Marks was born in Holborn, London in 1921. His parents, Max Marks and Gabrielle Solomon, were Russian ref-ugees who came to settle in the East End. As a boy young Alfred learned to win the favour of his chums by impersonating their teachers, and frequently gave one-boy shows on the landing of the tenement building where he lived. He was but nine years old when he made his first stage appearance as an amateur in a concert party put on by his local chapter of the Boys Brigade. Although bitten by the stage bug very early, it would be some 20 years before he eventually turned pro. Meanwhile he found work as an engineer's assistant and then as an auctioneer in Petticoat Lane.
Marks was 18 when the Second World War broke out and he promptly volunteered for the Royal Air Force. Crazy about flying, he served a full five years without ever going up in an aeroplane. After demob, like so many ex-servicemen, he found work at the famous Windmill Theatre in Piccadilly, but unlike those other ex- servicemen his work was behind the curtains as a scene-shifter, not on stage as a comedian.
However by studying the succession of young comics who used the Windmill as a jumping-off ground into showbusiness, Marks was able to cobble together an act which he used as his professional debut. This was at the Empire Theatre, Kilburn in 1946. Packing his performance with a multitude of voices, not so much impersonations of stars, as was common at the time, but with impressions of the many accents he had heard around the East End markets, he went down well, especially when he wound up with a straight ballad sung in a surprisingly good bass baritone.
Marks made his debut on BBC radio in 1946, as one of the newcomers in a discovery series called Beginners Please. This went out at the unlikely hour of 10.30am and was compered by Brian Reece, yet to become radio's popular PC 49.
At the time Miss Paddie O'Neil, five years Alfred's junior, was the commere of Navy Mixture, the radio series for men and women in the Royal Navy. The two met when they were booked together to appear in a summer show called Montmartre played at Brighton and in September, 1952, they married, the suave impressionist with the rich basso and the lion-tamer's daughter, circus bareback rider and trapeze artist.
They co-starred as a team in their own television series Don't Look Now (1950), supported by a young Ian Carmichael plus the Hedley Ward Trio, and later Marks became one of the comedy panel of My Wildest Dream (1956), sitting beside Tommy Trinder and Terry-Thomas. Radio was still the strongest entertainment medium however and in 1955 Marks took over the compering of the BBC's top pop musical series, The Showband Show.
Between Cyril Stapleton's superb musical items, Marks spoke the jokes of Vosburgh and Ashton. He liked their stuff so much that when ITV called via impresario Jack Hylton to build a series around him, Marks took Vosburgh and Ashton with him.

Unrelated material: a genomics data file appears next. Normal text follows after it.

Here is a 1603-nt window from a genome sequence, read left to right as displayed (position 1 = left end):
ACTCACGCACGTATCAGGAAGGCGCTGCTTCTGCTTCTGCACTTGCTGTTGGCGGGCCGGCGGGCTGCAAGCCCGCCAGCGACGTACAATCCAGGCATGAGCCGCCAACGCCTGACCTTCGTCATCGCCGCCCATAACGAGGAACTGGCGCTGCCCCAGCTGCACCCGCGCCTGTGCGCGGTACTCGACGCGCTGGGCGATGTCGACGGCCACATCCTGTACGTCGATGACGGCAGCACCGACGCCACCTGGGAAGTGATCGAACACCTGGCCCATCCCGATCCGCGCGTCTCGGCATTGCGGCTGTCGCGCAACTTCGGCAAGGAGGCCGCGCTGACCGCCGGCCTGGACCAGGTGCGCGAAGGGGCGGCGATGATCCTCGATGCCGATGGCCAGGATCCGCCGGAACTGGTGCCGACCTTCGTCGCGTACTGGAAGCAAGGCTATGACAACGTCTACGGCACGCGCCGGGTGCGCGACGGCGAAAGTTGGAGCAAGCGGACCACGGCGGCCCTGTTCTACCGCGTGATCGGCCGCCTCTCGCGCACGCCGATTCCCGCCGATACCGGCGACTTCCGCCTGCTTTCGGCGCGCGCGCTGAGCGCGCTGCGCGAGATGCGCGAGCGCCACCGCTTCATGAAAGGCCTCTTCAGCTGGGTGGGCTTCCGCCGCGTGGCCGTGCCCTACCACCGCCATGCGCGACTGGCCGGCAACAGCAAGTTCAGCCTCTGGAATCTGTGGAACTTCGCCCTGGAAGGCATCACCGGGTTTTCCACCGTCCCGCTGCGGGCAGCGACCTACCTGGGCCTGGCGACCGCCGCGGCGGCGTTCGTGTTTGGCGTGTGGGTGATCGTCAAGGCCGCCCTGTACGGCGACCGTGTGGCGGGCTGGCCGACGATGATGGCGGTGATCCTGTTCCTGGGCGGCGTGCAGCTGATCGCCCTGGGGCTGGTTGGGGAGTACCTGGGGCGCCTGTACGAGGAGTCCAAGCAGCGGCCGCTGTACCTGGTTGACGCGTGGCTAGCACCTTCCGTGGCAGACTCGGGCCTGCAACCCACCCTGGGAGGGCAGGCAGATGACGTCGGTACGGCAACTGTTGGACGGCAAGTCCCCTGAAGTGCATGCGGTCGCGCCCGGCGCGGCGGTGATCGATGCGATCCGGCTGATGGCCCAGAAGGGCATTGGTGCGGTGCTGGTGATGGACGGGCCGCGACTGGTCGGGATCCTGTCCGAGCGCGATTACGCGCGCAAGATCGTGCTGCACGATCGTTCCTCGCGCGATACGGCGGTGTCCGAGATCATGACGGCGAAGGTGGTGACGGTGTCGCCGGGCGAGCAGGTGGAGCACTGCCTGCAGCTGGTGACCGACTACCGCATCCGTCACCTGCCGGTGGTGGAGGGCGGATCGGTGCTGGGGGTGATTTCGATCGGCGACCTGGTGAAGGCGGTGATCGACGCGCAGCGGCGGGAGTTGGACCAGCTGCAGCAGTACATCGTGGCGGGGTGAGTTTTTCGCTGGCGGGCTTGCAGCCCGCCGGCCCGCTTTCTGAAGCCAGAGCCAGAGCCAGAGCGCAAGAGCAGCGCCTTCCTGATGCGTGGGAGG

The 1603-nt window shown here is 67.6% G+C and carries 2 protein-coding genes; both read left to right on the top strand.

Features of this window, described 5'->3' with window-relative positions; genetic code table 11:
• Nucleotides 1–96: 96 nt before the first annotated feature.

Alfred Marks Time, with its bellowed intro, began on 12 April 1956, and presented an unprecedented parade of surprise guest stars, all unbilled. These included Peter Sellers, glamorous movie queen Greta Gynt, film hero Robert Beatty, television quizmaster Hughie Green, singer Lucille Mapp, mouth organ player Tommy Reilly, comic Kenneth Connor, as well as an appearance by Mrs Marks, Paddie O'Neil, who would return for a reunion on the 21st show.
Alfred Marks the film star began his career in 1951 with Penny Points to Paradise in which he topped an almost all-Goon cast of Harry Secombe, Peter Sellers, Spike Milligan, his wife Paddie and somewhat surprisingly, Felix Mendelssohn and his Hawaiian Serenaders. This film, never seen on television, is considered lost, although Marks is supposed to have bought the last remaining print in order to suppress it!
His film roles were mostly comedic, but dramatic roles, at which he proved adept, turned up now and again. Desert Mice (1959) was a good wartime comedy with Marks as a major in charge of a troupe of entertainers including Sid James, Dick Bentley, Dora Bryan and Irene Handl. The Frightened City (1961) was the very opposite, with Herbert Lom organising a group of gangs into a protection racket; Marks was billed fourth under Sean Connery. Other notable films were There Was A Crooked Man (1960), in which he was second only to Norman Wisdom, and She'll Have To Go (1962), in which he was paired with Bob Monkhouse. Both of them were films that contrasted strongly with his role as a police superintendent in the all-star horror film, Scream And Scream Again (1969), which featured Vincent Price, Christopher Lee and Peter Cushing.
Marks's stage career was equally impressive, beginning with High Button Shoes (1950), continuing with A Day In The Life Of (1958), and including a long run in Spring And Port Wine (1966). He was also a great favourite in pantomime. His last radio series proper was Marks In His Diary, but he supplied voices and readings for Frank Muir's long run on Radio Four, Frank Muir Goes Into . . .
Character roles in television drama included appearances in the series Lovejoy, The Children's Ward and Minder. He was appointed OBE in 1976, which delighted his parents and reminded Marks of the true advice once given to him by Bud Flanagan: "Remember, Alfie, an East End boy has to try twice as hard."
Alfred Marks, comedian and actor: born London 28 January 1921; OBE 1976; married 1952 Paddie O'Neil (one son, one daughter); died London 1 July 1996.Reuse content